In the early days of augmented reality filters on social media, it didn’t take a lot to convince the public to try out your design and share it far and wide. Novelty value reigned supreme, with even Kardashians using the infamous Snapchat puppy filter.
Nowadays, AR has moved on.
Now that many social network APIs allow anyone to create a filter, the number of options available has skyrocketed, meaning it takes a more unique design to capture consumers’ attention.
Thankfully though, augmented reality filter functionality has evolved significantly, opening up new opportunities to connect with customers like never before, using AR to offer them a more convenient, personal and entertaining brand shopping experience.
To sort the everyday from the extraordinary, we’re sharing our top five ways to build smarter AR filters for your next social media or integrated marketing campaign.
1. Try before you buy
Technology advances like Lidar have improved 3D mapping and depth perception capabilities, meaning that your phone camera can better detect the edges of different surfaces in your surroundings. This allows for more realistic filters that let you try out products virtually, without leaving your home.
Pinterest recently launched ‘Try on for Home Decor’, partnering with US brands including Walmart, Wayfair and West Elm to allow consumers to see how an item of furniture will suit their existing colour scheme or the space in their home.
Meanwhile, makeup brand L’Oreal has integrated lipstick try-on filters into its Instagram Shopping experience, and fashion brands Farfetch and Prada have launched virtual clothing try-on filters through Snapchat. Taking this a step further, Snapchat also recently launched an AR catalogue option, letting consumers swipe through multiple shoppable products in one filter for the most convenient shopping experience possible.
2. Getting personal
Everybody loves to highlight what is unique to them. ‘What’s your x’ style personality quizzes, from Harry Potter house to spirit animal, have long been popular on sites like Buzzfeed, but the introduction of AR filters into the mix has made the results more shareable than ever before, as the viral ‘Which Disney character are you’ filter proved.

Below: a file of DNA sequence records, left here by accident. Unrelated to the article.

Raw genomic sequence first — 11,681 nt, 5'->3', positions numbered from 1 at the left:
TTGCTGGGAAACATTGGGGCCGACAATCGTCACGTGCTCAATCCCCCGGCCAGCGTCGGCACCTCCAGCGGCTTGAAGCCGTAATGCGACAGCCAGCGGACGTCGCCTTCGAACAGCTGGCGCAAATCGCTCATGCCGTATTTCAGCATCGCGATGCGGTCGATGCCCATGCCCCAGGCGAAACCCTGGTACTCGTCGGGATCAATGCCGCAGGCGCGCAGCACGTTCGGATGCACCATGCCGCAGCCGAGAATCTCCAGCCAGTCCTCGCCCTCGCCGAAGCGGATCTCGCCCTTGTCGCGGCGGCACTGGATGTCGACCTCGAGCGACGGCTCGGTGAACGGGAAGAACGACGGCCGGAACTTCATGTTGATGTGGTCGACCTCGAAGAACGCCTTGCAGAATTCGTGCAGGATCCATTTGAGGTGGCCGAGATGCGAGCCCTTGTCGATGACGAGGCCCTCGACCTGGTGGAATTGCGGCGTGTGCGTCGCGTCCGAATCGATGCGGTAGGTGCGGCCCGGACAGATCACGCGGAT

Though these filters usually rely on random selection, or even self-input text, to provide an answer, that hasn’t stopped videos featuring users testing them and reacting to the result becoming a huge trend on TikTok, showing the format is here to stay. In fact, the ‘How do you Dance?’ filter Carousel developed to launch L.O.L. Surprise’s Dance Dance Dance range generated over 2.8k captures and reached over 39k people.
3. Play the game
Advances in facial tracking have allowed content creators to use simple mechanisms like blinking, eye-tracking or moving your head to control characters in virtual AR filter games. Taco Bell used this technique to create a retro 80s themed filter game challenging fans to cruise through a synthwave city collecting as many Tacos as they can, while Puma in India even offered fans the chance to win prizes by racking up high-scores in a pinball style AR filter game.
Beyond just offering consumers a bit of fun and a reason to like your brand, addictive game designs can increase dwell time significantly and provide multiple opportunities to reinforce brand messaging over a longer time period. Not to mention that wanting to show off a higher score than your friends makes them highly shareable, powering word of mouth referrals.
4. Be the trend
Some of the most successful AR filters gain popularity by leveraging events, trends or influencers that are already being talked about and giving fans a creative new way to express themselves and show their appreciation.
Take the Superbowl, for example, where 59 million users engaged with Snapchat filters on game day 2021, from Pepsi’s dance challenge featuring full-body motion tracking, to Cheetos ‘Snap to steal’ filter offering a freebie snack for every snap shared.
5. Create an experience
AR filters aren’t just an opportunity for social media managers. There’s also an opportunity to better unite the physical and digital customer experience by integrating filter-based experiences into every part of the brand journey.
Timberland integrated an augmented reality try-on experience into its shop window, Pepsi installed AR functionality into a London Bus Stop ad to surprise consumers with an ‘alien invasion’, Legoland Windsor used AR to bring statues at its park to life in 3D, and energy bar brand Chaarbaan added scannable codes onto wrappers so consumers could see what they looked like as one of the characters on the packaging.
Are you ready to unlock the power of augmented reality filters to create a more immersive experience for your customers? Then get in touch.